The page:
March 30, 2021

EU residence documents are no longer valid after 30 June 2021

Although the UK left the European Union on 31 January 2020 and the post-Brexit transition period came to an end on 31 December 2020, certain aspects of EU free movement law continue to apply into 2021 — but not for much longer. Old EU residence documents such as permanent residence cards, UK residence cards and derivative residence cards continue to be valid only until 30 June 2021, when this “grace period” comes to an end.

These documents have effectively been replaced by the newer pre-settled status and settled status, although these are not granted automatically and anyone who only has an old EU residence document should apply for a new status by 30 June.

Expiry of EU residence documents

Under EU free movement law, citizens of European Economic Area countries and their family members could apply for permanent residence documents if they had been living in the UK for at least five years, and non-EEA family members specifically could apply for UK residence cards and derivative residence cards if they were living in the UK for less than five years. These documents are evidence that someone is residing in the UK lawfully under the EEA Regulations 2016.

As EU residence documents are issued in accordance with the EEA Regulations, they will no longer be valid when free movement law truly ends on 30 June 2021. After this date, holders of these documents will essentially be living in the UK unlawfully. This is due to the Citizens’ Rights Regulations 2020 and the Immigration Act 2020 which bring EU free movement law to an end in the UK and repeal the EEA Regulations.

What if I want to stay in the UK?

Holders of EU residence documents who wish to remain in the UK should apply to the EU Settlement Scheme to regularise their stay before 30 June 2021. Those who already have a permanent residence document can essentially swap it for full settled status. Residence card and derivative residence card holders will also be able to apply for settled status if they have been living in the UK for at least five years, and for pre-settled status if they have not yet reached five years’ residence.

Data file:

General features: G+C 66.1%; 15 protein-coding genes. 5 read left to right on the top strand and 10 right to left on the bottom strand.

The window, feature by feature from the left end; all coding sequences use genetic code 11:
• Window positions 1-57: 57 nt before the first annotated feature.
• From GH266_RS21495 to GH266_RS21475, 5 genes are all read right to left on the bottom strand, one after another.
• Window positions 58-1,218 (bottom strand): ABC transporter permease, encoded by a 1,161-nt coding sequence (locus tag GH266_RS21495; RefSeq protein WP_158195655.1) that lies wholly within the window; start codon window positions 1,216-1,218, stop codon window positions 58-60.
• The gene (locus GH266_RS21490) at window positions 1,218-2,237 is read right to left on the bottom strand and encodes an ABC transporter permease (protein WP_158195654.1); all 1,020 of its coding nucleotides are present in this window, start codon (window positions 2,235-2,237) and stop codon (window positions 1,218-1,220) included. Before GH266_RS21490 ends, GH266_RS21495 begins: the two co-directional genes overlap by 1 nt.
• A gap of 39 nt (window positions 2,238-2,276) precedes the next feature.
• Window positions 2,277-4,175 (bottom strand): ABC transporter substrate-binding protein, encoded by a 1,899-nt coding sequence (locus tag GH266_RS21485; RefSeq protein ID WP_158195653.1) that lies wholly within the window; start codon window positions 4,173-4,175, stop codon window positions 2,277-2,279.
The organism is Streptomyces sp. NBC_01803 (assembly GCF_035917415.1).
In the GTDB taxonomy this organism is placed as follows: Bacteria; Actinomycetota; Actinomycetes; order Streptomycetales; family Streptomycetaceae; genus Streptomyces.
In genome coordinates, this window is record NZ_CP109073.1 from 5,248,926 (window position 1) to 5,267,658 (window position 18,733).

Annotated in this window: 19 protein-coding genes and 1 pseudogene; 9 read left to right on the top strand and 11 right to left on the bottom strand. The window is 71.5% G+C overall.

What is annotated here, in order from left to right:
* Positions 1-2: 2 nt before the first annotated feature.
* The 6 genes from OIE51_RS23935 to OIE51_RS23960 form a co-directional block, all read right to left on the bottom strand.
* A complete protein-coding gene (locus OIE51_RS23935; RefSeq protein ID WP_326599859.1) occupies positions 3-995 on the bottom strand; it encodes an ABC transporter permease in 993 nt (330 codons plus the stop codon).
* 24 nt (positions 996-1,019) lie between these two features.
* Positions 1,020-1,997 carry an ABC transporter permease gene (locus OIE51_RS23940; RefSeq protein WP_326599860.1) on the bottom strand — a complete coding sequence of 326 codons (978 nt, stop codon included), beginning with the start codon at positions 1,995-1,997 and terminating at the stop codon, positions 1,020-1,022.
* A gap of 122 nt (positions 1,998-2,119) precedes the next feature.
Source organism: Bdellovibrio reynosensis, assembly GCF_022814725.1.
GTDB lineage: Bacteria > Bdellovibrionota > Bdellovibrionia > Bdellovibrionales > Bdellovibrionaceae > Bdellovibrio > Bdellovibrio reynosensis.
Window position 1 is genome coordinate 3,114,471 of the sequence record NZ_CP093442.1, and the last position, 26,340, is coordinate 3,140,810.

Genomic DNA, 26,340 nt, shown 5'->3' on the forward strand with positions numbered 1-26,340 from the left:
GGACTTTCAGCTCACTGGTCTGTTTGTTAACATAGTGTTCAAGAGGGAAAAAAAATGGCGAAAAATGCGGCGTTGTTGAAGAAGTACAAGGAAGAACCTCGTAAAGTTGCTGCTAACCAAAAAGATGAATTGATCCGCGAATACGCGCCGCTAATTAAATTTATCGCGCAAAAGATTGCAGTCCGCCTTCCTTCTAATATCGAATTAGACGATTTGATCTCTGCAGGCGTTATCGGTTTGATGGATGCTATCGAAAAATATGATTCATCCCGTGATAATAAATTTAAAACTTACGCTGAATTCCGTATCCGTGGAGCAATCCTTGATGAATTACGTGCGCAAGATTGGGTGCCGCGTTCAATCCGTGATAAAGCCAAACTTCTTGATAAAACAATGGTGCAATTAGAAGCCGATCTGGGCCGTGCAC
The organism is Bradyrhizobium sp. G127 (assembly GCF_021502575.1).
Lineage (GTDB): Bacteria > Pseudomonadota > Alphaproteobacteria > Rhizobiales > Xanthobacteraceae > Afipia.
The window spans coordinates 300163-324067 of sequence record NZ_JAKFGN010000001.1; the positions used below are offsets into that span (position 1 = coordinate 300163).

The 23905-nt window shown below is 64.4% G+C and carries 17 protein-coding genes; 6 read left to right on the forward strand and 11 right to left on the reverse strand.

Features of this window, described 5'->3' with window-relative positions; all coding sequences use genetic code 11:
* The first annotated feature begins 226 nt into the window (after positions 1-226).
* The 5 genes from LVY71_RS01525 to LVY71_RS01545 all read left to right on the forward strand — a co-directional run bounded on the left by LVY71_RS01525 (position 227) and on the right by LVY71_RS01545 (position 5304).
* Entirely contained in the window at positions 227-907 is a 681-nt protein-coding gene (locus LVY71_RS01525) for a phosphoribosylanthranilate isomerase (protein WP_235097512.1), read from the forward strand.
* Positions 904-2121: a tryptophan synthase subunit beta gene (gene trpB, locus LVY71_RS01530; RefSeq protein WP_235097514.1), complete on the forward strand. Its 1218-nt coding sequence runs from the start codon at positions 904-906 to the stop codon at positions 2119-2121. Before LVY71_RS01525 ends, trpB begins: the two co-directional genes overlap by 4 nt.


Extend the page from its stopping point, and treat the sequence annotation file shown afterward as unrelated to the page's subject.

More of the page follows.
The deadline for applications to the EU Settlement Scheme for those living in the UK before 31 December 2020 is 30 June 2021. If you intend to remain in the UK, you should apply as soon as possible.

Switching to settled status would only be unnecessary if you have been granted British citizenship, and attended your citizenship ceremony, by 30 June. Whilst it is still possible to apply for British citizenship with your permanent residence document, the current decision-making timescales and delays arranging ceremonies due to COVID-19 mean that it is unlikely you will receive a decision before 30 June.

Merely applying for citizenship does not give you any particular residence rights under UK immigration law. If you have applied for citizenship based on a permanent residence document you must still apply for settled status before 30 June or risk being unlawfully resident while awaiting your citizenship decision.

What will happen to those who don’t apply

When the grace period finishes on 30 June 2021 there will undoubtedly be thousands of EEA nationals and non-EEA family members who have not yet applied to the EU Settlement Scheme. It remains to be seen whether the government plans to address the problem of potential widespread illegality. One solution could be to extend the validity of EU residence documents beyond 30 June to allow those affected more time to apply. But there is absolutely no guarantee of this happening and the government has insisted that the deadline is final.

So for any EEA nationals and their family members who wish to remain in the UK beyond 30 June and have not yet applied to the Settlement Scheme or for British citizenship, this is likely your final reminder – apply now or get ready to face the hostile environment.

March 27, 2021

Punishment of clandestine entrants

As proposed in new Immigration Plan, people who have entered the UK illegally to claim asylum, or who have travelled through a “safe third country” such as France, will be have fewer rights than before.

Rules allowing the Home Office to refuse even to consider an asylum claim where the person has come via a safe third country are already in place but get another airing.
We are told that “anyone who arrives into the UK illegally – where they could reasonably have claimed asylum in another safe country – will be considered inadmissible to the asylum system, consistent with the Refugee Convention”.

There will be a “rebuttable presumption” that people can be returned to EU and other developed countries, and sections 77 and 78 of the Nationality, Immigration and Asylum Act 2002 amended so that people can be removed despite having a pending asylum claim or appeal. This is all academic given that punting asylum seekers to other countries is admitted to be “contingent on securing returns agreements”, which do not exist (but will be pursued).

So instead, people in this position will be punished with a new “temporary protection status” instead of refugee status. This is for people with inadmissible claims, and who cannot be returned, and:

did not come to the UK directly,

did not claim without delay, or

did not show good cause for their illegal presence.